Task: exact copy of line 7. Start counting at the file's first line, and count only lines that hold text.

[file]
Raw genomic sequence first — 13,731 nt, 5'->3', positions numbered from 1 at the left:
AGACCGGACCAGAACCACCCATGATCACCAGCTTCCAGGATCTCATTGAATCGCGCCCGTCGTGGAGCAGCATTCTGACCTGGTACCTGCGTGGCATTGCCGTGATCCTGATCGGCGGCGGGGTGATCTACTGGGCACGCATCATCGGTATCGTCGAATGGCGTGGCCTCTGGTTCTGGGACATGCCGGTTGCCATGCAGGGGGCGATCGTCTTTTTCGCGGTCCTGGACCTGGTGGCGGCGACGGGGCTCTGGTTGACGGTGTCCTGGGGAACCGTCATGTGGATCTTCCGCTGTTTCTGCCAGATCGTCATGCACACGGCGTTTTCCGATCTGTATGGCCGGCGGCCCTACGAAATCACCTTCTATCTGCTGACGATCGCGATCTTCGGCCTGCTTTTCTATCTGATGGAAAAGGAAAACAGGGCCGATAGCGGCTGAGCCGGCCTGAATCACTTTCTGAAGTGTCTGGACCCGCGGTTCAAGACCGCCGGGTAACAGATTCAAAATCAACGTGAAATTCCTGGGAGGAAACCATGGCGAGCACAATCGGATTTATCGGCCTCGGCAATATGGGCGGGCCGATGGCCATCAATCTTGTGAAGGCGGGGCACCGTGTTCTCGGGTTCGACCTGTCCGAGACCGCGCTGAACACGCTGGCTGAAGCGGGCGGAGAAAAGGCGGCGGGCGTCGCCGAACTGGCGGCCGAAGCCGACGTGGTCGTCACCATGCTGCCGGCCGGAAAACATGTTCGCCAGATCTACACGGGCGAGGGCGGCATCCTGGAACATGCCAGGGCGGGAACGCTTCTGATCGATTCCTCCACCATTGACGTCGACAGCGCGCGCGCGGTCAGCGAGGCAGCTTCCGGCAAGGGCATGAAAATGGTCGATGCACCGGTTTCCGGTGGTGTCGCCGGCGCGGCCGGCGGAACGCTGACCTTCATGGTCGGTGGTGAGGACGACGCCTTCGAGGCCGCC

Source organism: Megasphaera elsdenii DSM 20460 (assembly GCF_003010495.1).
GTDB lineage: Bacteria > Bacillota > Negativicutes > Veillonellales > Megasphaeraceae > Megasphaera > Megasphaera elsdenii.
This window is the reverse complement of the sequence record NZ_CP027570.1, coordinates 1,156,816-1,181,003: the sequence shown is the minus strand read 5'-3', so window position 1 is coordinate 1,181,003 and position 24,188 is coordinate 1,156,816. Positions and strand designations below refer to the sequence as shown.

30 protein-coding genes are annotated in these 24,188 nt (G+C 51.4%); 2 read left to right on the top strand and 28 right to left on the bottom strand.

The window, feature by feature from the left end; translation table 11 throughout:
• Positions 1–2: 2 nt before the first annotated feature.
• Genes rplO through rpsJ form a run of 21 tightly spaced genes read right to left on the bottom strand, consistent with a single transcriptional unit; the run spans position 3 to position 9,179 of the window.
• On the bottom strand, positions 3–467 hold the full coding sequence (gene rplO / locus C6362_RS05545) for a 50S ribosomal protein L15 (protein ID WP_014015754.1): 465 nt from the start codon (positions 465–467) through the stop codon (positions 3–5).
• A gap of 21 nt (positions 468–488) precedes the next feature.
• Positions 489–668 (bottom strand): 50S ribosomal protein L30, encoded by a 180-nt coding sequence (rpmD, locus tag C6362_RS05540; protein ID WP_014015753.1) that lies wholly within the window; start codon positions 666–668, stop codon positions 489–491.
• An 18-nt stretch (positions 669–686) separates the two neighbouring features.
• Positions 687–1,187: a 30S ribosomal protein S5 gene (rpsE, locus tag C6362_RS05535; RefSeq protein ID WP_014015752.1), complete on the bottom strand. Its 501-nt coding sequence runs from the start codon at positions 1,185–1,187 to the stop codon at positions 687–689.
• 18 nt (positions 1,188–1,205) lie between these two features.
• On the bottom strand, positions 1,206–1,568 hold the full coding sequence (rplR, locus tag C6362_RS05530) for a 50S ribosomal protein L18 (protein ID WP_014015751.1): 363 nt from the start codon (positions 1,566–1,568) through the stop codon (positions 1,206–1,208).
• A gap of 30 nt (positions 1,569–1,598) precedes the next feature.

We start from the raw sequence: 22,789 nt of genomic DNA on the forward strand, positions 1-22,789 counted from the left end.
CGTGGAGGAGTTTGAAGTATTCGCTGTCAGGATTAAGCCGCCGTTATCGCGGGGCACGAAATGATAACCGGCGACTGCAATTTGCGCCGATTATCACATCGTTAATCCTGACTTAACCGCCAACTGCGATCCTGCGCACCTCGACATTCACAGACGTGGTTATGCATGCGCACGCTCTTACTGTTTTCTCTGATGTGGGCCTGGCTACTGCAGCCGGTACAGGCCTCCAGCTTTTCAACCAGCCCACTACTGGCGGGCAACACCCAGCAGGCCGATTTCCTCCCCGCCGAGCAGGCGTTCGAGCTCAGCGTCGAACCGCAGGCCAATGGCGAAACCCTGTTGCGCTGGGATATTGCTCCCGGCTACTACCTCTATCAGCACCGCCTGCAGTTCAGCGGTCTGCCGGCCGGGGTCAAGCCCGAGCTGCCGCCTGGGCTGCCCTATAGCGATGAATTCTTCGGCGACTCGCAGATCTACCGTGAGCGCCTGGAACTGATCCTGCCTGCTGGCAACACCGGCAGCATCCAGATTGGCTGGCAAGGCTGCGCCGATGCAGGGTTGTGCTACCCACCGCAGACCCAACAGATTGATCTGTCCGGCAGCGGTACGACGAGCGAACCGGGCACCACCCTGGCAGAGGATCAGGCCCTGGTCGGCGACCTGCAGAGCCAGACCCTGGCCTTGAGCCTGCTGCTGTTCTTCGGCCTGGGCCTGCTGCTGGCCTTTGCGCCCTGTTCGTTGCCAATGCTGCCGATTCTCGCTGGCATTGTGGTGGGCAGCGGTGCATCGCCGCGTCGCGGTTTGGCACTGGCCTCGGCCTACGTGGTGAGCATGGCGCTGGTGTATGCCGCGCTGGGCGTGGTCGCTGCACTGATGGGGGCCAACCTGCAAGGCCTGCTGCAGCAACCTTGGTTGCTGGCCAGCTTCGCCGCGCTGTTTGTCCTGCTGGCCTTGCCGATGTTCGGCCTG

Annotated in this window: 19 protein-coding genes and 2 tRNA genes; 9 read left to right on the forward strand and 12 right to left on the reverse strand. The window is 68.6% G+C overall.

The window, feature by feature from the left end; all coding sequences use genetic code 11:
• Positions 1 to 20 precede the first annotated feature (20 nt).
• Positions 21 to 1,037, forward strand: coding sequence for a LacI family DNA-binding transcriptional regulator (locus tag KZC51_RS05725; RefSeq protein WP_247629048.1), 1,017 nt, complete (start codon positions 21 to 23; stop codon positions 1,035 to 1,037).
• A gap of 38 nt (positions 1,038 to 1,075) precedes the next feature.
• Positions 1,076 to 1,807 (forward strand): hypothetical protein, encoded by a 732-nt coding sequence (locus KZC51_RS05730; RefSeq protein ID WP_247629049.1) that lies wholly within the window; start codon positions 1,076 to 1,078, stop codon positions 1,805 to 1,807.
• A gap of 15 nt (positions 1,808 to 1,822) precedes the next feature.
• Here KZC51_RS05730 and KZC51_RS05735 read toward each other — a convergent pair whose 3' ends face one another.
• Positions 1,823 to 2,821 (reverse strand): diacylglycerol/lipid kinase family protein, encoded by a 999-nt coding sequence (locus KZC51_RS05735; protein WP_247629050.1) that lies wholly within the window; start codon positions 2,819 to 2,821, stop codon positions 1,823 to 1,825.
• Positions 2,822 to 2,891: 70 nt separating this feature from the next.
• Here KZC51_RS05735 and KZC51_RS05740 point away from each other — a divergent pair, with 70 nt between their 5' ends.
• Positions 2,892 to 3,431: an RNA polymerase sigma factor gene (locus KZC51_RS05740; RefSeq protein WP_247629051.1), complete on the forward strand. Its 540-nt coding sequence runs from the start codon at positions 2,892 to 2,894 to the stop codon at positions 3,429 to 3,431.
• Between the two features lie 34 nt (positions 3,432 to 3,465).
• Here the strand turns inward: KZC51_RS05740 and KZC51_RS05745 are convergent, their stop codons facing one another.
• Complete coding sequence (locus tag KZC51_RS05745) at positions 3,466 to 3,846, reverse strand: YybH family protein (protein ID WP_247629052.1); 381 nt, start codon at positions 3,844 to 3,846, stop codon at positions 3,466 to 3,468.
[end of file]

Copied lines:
The window, feature by feature from the left end; translation table 11 throughout: